Bio-X the Economy

Biohack the Economy
Bio-Financiers

Biohack the Economy looks at possibles roles of biohacking and micro-organisms in shaping our financial futures, narrated through biological processes and model making. The project is based around a single one-million Greek Drachma note, first issued in 1944 in response to hyperinflation. Through development of special bio-printing technique, the designer enables direct replication of microbial fauna residing on the surface of the note, transforming an obsolete, and effectively ‘dead’ currency into a living and transient, ‘biological money’.

The living prints were then used as a starting point to ask questions about ways in which microbes could be implemented in our everyday lives, especially in the context of finance:How could these be grown, genetically programmed, and controlled as an alternative currency and/or commodity? And what are the social, cultural and political implications of such scenarios?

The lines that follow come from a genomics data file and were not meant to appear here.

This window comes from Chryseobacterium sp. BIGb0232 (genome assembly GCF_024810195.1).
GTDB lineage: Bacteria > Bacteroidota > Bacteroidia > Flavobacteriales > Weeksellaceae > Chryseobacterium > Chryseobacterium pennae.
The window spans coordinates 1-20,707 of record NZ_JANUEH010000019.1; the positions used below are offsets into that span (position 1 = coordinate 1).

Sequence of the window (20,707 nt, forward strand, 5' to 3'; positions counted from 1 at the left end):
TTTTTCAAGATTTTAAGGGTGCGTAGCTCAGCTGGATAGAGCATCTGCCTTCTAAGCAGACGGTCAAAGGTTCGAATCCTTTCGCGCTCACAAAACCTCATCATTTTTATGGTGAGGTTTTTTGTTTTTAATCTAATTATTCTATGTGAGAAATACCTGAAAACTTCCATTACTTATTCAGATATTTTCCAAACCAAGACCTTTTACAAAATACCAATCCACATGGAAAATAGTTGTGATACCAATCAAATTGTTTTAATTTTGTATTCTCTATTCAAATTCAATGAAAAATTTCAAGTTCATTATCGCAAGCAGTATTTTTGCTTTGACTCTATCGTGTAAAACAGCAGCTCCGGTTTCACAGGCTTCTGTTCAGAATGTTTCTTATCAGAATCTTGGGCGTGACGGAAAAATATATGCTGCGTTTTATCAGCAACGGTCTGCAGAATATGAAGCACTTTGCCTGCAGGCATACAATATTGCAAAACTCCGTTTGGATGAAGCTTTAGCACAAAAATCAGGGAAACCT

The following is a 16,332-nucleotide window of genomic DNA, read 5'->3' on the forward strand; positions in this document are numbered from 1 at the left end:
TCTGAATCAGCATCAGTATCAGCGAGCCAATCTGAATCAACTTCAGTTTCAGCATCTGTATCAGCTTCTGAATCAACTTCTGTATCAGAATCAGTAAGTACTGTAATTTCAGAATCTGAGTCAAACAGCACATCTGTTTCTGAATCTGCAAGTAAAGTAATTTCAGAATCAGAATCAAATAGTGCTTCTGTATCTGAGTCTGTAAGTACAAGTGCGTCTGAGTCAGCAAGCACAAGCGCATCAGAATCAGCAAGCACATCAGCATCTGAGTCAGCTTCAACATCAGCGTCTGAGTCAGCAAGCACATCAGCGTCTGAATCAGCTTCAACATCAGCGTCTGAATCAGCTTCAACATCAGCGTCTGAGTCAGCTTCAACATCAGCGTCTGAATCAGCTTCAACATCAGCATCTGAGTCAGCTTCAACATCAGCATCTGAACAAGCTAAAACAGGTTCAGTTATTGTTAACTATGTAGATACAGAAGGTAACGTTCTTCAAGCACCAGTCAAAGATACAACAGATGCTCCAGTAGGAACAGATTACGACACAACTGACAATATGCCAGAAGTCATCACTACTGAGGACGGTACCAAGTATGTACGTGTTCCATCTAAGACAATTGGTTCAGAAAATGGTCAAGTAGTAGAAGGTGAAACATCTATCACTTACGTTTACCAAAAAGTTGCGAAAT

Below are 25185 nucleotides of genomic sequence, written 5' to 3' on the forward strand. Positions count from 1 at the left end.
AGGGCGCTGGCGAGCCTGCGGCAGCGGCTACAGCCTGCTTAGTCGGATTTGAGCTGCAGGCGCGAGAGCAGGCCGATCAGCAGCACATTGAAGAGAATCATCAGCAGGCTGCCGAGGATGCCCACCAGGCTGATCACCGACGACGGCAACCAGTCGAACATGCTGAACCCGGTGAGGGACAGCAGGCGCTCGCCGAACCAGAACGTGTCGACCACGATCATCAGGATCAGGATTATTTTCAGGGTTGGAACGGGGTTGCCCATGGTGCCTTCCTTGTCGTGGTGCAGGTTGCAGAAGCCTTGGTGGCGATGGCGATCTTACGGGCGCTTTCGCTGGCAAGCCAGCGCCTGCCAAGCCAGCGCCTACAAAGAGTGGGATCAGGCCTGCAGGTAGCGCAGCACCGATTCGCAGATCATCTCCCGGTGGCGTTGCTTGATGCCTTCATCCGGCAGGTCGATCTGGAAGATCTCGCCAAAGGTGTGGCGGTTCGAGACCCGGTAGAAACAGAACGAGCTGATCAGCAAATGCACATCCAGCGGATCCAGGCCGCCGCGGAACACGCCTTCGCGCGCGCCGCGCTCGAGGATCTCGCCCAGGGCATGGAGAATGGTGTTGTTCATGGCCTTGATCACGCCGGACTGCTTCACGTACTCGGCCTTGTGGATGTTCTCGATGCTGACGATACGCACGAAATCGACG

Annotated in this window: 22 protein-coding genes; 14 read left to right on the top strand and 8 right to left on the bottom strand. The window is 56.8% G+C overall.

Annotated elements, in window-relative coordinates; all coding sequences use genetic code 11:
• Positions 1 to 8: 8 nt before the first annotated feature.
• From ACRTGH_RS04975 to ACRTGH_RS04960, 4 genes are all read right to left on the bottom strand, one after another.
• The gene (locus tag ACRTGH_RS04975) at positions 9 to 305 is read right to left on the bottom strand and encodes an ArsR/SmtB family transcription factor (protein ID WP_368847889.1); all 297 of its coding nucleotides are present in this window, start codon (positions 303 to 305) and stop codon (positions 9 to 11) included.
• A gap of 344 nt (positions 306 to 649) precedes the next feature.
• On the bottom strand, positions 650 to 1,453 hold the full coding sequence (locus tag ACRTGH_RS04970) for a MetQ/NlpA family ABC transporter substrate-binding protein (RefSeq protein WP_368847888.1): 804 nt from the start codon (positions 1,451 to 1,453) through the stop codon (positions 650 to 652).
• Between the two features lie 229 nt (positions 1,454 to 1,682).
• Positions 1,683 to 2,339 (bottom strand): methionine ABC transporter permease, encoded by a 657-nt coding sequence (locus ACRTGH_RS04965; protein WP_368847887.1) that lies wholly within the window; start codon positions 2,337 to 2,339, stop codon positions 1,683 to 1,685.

Microbial bank (the 'farting pig'). Made from glass, silicone rubber and bacterial cultures.
Microbial bank (the ‘farting pig’). Made from glass, silicone rubber and bacterial cultures.
prints close up     Microbial prints of Drachma note
Microbial prints of Drachma note close-up
Drachma print - early experiment
Drachma print – early experiment
Scenarios close up
Scenarios close-ups
Installation consisted of microbial prints at the bottom and fictional scenarios at the top
whole shot     Project Installation: Mixed Media, including live microbial prints. Budafabriek, Kortrijk, Belgium. Shown as part of 'Green Light District' exhibition.
Project Installation: Mixed Media, including live microbial prints. Budafabriek, Kortrijk, Belgium. Shown as part of ‘Green Light District’ exhibition.
Coverage in De Standaard Newspaper
Coverage in De Standaard Newspaper
Features
Digital Weekend, London Design Festival, V&A Museum, London
Green Light District, Budafabriek, Kortrijk, Belgium
De Standaard Newspaper, Belgium & Netherlands

Special thanks
Imperial College Advanced Hackspace (ICAH)
Adam Peacock (3D modelling)